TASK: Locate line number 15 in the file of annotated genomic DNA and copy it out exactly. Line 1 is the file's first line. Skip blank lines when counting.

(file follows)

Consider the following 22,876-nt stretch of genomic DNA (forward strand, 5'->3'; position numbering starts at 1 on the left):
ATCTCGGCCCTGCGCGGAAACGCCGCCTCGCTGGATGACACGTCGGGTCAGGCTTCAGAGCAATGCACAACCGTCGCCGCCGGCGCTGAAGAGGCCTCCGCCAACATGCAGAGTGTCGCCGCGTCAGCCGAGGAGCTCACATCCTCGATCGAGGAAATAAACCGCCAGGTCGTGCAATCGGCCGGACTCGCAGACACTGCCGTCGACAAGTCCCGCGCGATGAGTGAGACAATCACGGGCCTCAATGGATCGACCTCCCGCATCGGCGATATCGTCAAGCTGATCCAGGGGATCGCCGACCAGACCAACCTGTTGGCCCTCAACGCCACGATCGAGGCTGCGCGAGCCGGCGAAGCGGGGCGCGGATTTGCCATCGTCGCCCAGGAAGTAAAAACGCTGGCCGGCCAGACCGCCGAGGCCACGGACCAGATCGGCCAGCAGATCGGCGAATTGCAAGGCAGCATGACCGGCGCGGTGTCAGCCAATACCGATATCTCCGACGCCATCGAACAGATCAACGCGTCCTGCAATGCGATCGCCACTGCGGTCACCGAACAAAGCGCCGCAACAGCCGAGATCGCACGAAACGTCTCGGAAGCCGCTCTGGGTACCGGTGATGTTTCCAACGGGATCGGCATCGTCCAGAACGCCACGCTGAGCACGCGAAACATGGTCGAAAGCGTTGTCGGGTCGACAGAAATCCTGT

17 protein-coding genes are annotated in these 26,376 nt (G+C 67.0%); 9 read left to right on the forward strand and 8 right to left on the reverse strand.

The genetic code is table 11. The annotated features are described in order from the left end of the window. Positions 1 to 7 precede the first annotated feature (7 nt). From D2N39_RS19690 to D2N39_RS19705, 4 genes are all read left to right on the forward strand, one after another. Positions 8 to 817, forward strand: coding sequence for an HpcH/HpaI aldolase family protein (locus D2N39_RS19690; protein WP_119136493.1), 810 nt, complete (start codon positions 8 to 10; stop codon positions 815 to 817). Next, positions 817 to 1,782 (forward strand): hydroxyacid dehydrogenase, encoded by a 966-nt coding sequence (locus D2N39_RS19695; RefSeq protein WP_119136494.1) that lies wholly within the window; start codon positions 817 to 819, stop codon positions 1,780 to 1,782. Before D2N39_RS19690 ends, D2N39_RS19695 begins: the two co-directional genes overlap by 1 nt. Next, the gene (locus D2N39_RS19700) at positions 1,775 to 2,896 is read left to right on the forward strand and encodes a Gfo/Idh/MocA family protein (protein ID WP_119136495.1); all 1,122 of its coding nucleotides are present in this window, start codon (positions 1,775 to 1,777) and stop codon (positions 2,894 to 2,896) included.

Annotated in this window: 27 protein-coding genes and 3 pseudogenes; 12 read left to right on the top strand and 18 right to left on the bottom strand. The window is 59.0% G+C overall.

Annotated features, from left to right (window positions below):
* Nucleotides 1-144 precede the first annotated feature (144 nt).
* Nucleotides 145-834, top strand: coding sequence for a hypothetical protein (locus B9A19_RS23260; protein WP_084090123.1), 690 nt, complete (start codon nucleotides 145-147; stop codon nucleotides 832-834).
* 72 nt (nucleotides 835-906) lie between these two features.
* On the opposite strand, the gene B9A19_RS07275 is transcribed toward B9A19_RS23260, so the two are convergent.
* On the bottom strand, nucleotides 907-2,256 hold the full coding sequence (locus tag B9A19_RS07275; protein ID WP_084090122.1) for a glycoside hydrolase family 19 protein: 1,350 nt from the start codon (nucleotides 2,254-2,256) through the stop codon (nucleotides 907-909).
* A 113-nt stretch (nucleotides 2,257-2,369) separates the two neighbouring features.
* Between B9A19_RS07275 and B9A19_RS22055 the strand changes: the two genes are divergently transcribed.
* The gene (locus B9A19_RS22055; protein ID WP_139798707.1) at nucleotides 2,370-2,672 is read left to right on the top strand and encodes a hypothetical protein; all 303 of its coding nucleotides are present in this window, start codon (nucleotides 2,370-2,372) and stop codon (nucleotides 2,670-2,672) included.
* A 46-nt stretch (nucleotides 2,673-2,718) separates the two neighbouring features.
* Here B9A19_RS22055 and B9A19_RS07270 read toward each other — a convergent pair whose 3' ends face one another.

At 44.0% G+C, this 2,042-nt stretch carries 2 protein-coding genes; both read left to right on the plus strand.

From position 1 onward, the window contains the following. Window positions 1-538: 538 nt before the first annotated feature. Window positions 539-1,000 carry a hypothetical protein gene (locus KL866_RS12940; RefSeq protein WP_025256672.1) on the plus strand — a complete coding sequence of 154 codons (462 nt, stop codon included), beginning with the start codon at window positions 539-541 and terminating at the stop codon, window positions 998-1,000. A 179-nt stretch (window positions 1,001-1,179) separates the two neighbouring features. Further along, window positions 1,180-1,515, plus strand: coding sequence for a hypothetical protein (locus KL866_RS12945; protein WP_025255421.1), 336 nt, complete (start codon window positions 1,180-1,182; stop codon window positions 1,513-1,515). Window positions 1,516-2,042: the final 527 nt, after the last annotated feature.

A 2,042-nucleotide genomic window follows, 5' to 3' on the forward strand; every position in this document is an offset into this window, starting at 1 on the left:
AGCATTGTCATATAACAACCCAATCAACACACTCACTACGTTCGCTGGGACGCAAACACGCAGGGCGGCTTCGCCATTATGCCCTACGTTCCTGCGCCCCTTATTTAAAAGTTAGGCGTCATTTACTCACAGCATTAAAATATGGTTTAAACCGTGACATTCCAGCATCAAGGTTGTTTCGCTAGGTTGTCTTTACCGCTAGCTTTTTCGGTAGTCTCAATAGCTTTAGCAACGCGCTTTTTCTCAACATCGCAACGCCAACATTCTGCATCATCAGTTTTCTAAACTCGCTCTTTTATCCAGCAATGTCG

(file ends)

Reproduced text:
* A 46-nt stretch (nucleotides 2,673-2,718) separates the two neighbouring features.